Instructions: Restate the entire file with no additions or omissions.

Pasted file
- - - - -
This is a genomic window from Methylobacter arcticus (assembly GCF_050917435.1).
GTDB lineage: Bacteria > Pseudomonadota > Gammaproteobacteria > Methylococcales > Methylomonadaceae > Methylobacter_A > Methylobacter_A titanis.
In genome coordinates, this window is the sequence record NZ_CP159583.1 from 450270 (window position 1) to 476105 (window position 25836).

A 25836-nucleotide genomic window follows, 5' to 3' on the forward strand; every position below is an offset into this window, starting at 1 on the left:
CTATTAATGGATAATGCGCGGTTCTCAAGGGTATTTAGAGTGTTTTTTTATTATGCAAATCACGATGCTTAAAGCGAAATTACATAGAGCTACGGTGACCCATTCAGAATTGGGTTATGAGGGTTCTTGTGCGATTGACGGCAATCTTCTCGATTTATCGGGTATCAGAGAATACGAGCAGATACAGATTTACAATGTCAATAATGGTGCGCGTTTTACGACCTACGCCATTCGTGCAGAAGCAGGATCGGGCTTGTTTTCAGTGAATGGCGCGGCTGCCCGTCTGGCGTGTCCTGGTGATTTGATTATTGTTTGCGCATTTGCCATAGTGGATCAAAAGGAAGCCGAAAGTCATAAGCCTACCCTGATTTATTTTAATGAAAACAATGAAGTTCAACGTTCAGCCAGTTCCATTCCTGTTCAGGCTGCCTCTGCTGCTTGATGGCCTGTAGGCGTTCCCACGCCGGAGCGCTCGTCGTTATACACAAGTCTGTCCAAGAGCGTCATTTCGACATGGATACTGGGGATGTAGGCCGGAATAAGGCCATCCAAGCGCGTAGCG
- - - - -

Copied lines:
This is a genomic window from Methylobacter arcticus (assembly GCF_050917435.1).
GTDB lineage: Bacteria > Pseudomonadota > Gammaproteobacteria > Methylococcales > Methylomonadaceae > Methylobacter_A > Methylobacter_A titanis.
In genome coordinates, this window is the sequence record NZ_CP159583.1 from 450270 (window position 1) to 476105 (window position 25836).

A 25836-nucleotide genomic window follows, 5' to 3' on the forward strand; every position below is an offset into this window, starting at 1 on the left:
CTATTAATGGATAATGCGCGGTTCTCAAGGGTATTTAGAGTGTTTTTTTATTATGCAAATCACGATGCTTAAAGCGAAATTACATAGAGCTACGGTGACCCATTCAGAATTGGGTTATGAGGGTTCTTGTGCGATTGACGGCAATCTTCTCGATTTATCGGGTATCAGAGAATACGAGCAGATACAGATTTACAATGTCAATAATGGTGCGCGTTTTACGACCTACGCCATTCGTGCAGAAGCAGGATCGGGCTTGTTTTCAGTGAATGGCGCGGCTGCCCGTCTGGCGTGTCCTGGTGATTTGATTATTGTTTGCGCATTTGCCATAGTGGATCAAAAGGAAGCCGAAAGTCATAAGCCTACCCTGATTTATTTTAATGAAAACAATGAAGTTCAACGTTCAGCCAGTTCCATTCCTGTTCAGGCTGCCTCTGCTGCTTGATGGCCTGTAGGCGTTCCCACGCCGGAGCGCTCGTCGTTATACACAAGTCTGTCCAAGAGCGTCATTTCGACATGGATACTGGGGATGTAGGCCGGAATAAGGCCATCCAAGCGCGTAGCG